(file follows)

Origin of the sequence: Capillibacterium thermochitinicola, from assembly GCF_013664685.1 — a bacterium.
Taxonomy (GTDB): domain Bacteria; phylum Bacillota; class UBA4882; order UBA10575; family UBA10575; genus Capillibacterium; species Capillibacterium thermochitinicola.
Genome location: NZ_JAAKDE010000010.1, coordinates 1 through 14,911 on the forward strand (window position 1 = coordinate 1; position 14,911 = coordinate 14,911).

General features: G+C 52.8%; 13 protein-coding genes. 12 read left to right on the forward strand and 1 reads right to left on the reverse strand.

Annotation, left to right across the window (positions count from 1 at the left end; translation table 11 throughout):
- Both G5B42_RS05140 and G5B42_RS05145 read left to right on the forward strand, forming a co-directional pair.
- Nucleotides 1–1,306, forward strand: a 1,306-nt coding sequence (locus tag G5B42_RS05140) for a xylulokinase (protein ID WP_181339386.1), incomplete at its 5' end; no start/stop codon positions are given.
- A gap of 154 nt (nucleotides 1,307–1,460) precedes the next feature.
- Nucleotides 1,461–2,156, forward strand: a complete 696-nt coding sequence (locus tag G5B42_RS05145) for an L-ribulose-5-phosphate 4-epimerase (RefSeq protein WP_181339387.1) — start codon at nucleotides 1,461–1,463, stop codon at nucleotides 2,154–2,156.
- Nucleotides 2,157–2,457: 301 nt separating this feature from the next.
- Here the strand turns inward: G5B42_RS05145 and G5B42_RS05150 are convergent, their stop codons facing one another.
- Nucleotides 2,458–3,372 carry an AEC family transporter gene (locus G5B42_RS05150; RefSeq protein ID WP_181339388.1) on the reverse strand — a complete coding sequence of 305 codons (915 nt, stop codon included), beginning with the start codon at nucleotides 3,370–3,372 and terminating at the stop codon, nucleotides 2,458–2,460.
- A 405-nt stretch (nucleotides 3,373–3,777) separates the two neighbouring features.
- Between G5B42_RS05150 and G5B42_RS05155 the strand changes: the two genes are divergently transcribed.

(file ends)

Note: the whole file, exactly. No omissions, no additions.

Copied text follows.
Origin of the sequence: Capillibacterium thermochitinicola, from assembly GCF_013664685.1 — a bacterium.
Taxonomy (GTDB): domain Bacteria; phylum Bacillota; class UBA4882; order UBA10575; family UBA10575; genus Capillibacterium; species Capillibacterium thermochitinicola.
Genome location: NZ_JAAKDE010000010.1, coordinates 1 through 14,911 on the forward strand (window position 1 = coordinate 1; position 14,911 = coordinate 14,911).

General features: G+C 52.8%; 13 protein-coding genes. 12 read left to right on the forward strand and 1 reads right to left on the reverse strand.

Annotation, left to right across the window (positions count from 1 at the left end; translation table 11 throughout):
- Both G5B42_RS05140 and G5B42_RS05145 read left to right on the forward strand, forming a co-directional pair.
- Nucleotides 1–1,306, forward strand: a 1,306-nt coding sequence (locus tag G5B42_RS05140) for a xylulokinase (protein ID WP_181339386.1), incomplete at its 5' end; no start/stop codon positions are given.
- A gap of 154 nt (nucleotides 1,307–1,460) precedes the next feature.
- Nucleotides 1,461–2,156, forward strand: a complete 696-nt coding sequence (locus tag G5B42_RS05145) for an L-ribulose-5-phosphate 4-epimerase (RefSeq protein WP_181339387.1) — start codon at nucleotides 1,461–1,463, stop codon at nucleotides 2,154–2,156.
- Nucleotides 2,157–2,457: 301 nt separating this feature from the next.
- Here the strand turns inward: G5B42_RS05145 and G5B42_RS05150 are convergent, their stop codons facing one another.
- Nucleotides 2,458–3,372 carry an AEC family transporter gene (locus G5B42_RS05150; RefSeq protein ID WP_181339388.1) on the reverse strand — a complete coding sequence of 305 codons (915 nt, stop codon included), beginning with the start codon at nucleotides 3,370–3,372 and terminating at the stop codon, nucleotides 2,458–2,460.
- A 405-nt stretch (nucleotides 3,373–3,777) separates the two neighbouring features.
- Between G5B42_RS05150 and G5B42_RS05155 the strand changes: the two genes are divergently transcribed.